17. paul

    North Van detached dropped a few grand last month

  18. VHB

    N ally:

    Sorry for the snark. I just get my back up when n00bs come through here and start throwing around accusations at Rob about cooking the data with ‘evidence’ amounting to data ‘anomalies’ that are in fact perfectly normal and in no way anomalous. I unloaded that bundled up irritation at NAlly and I shouldn’t have.

  19. robchipman

    DaMann:

    That’s just me not paying attention. When I do this properly I have a cumulative spreadsheet in front of me. When I do it quickly its more of a calculation on the back of a cigarette pack thing. My error – thanks for the catch.

    VHB:

    Its still nice to hear from you 😉

  20. The unthinkable "Renter"

    Rob your leaving out the average sell price +/-%.

    Overall are people getting what they want or is the average still 4% below list?

    THX

  21. The unthinkable "Renter"

    VHB are you comming back with your blog er’ what, we are still waiting for your crash/correction BUD! 😛

  22. blueskies

    #Joe 6 pack
    September 7th, 2007 at 12:04 am
    Is there any body who has the … to declare this as the top?
    Anybody?
    Nobody?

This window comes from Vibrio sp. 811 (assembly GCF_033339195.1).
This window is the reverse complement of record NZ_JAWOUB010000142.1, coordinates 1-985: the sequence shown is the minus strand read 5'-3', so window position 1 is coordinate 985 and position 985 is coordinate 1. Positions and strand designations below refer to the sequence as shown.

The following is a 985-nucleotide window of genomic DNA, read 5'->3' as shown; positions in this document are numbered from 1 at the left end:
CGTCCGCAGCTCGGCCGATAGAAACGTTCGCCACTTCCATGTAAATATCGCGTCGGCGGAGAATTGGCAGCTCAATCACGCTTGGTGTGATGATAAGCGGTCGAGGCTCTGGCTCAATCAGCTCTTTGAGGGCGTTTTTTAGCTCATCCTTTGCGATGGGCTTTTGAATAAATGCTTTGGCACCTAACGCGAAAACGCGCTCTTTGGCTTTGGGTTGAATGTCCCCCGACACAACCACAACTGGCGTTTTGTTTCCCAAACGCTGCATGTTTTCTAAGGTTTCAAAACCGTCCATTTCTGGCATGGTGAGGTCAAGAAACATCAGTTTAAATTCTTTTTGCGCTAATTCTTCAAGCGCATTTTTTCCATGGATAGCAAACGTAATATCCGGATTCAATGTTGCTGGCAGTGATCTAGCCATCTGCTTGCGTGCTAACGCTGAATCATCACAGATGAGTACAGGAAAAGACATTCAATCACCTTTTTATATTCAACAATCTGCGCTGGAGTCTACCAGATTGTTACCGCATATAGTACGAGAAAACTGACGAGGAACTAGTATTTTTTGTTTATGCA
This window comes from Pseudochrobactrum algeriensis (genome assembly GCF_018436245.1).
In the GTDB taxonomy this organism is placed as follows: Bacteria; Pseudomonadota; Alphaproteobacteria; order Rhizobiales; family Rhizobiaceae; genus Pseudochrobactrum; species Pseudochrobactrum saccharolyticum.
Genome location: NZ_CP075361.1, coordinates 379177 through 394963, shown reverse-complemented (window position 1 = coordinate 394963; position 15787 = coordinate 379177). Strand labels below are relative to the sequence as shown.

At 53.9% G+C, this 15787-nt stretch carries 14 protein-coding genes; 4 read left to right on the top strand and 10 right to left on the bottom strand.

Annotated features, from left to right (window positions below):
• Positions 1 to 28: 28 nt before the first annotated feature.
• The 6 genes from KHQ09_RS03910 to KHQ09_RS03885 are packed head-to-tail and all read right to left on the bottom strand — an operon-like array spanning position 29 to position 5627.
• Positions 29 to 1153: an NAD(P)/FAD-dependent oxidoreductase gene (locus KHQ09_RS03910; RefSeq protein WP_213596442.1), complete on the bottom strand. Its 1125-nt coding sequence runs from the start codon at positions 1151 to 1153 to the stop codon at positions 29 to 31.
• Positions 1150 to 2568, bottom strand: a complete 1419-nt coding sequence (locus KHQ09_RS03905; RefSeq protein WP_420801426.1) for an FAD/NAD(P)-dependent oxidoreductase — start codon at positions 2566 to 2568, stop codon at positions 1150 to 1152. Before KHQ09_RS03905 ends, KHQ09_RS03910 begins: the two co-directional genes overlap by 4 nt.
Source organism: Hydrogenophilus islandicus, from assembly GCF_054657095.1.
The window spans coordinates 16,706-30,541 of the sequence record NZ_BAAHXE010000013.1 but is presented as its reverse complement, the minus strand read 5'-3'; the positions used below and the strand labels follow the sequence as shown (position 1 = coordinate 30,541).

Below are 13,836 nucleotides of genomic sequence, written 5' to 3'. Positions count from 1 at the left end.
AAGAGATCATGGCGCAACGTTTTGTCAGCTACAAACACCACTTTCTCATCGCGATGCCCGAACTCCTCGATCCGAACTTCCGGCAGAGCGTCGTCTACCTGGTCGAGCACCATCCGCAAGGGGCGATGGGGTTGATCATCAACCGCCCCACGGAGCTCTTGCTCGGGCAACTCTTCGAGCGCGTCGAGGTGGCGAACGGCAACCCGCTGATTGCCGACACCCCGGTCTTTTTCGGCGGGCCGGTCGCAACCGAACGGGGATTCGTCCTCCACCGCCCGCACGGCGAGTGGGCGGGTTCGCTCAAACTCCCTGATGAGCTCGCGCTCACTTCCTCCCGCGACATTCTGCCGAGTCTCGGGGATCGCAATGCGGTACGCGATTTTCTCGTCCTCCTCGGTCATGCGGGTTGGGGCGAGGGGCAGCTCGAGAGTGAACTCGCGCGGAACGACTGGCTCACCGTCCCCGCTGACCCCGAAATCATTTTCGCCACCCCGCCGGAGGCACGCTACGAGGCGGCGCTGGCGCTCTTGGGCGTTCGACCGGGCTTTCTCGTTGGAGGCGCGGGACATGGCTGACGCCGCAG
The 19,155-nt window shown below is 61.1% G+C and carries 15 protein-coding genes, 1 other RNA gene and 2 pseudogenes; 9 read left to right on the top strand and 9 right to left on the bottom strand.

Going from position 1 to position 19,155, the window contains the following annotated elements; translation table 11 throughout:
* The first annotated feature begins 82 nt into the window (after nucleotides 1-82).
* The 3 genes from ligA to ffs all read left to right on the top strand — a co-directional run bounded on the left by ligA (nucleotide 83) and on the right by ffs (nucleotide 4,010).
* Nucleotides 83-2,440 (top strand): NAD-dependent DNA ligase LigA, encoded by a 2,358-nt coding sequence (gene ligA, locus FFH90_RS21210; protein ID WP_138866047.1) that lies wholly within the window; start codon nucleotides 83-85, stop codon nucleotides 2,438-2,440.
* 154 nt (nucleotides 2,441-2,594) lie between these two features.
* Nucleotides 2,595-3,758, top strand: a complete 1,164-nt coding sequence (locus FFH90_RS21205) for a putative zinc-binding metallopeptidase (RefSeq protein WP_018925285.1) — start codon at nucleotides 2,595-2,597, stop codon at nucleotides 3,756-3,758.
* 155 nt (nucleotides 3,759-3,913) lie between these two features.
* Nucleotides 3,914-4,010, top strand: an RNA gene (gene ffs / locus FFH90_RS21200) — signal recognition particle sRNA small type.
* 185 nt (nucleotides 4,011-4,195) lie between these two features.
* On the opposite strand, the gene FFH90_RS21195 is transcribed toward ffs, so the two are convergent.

Ok. I declare this to be the top of the Vancouver real estate market.

    God bless and help all those suckers who bought in late 2005, 2006 and 2007.

    Joe I like you 🙂
    you can drop by our place anytime
    Oh BTW it’s BYOB 🙂

  23. sidelines

    Yeah, back to work, VHB. Enough of this down time. Get yer blog going again, aiight?

  24. crasher

    The revival of VHB’s blog might be hoping for too much, but I’d settle for the odd post by freako, even if Rob’s welcome was less than what VHB received.

  25. VHB is not the original vhb. The real one traded his blog for a very nice discount, offered by the real estate industry, on his house in VW. Well, smart people win.

    blueskies
    No thanks; I am in the middle of mid-life crisis and am only interested in young ladies. You are too old.

  26. robchipman

    Crasher:

    From what I gather its freako who doesn’t like me. The feeling isn’t mutual. He’s a smart enough guy; he just strikes me as extremely thin-skinned. He bailed out of here on his own accord. He’s welcome back anytime.

    UTR:

    People weren’t getting -4% under asking in the past. It was seldom as high as -2%, on average. It’ll be interesting to see where we stand these days, and I’ll get you those numbers as soon as I have a chance. Any guesses?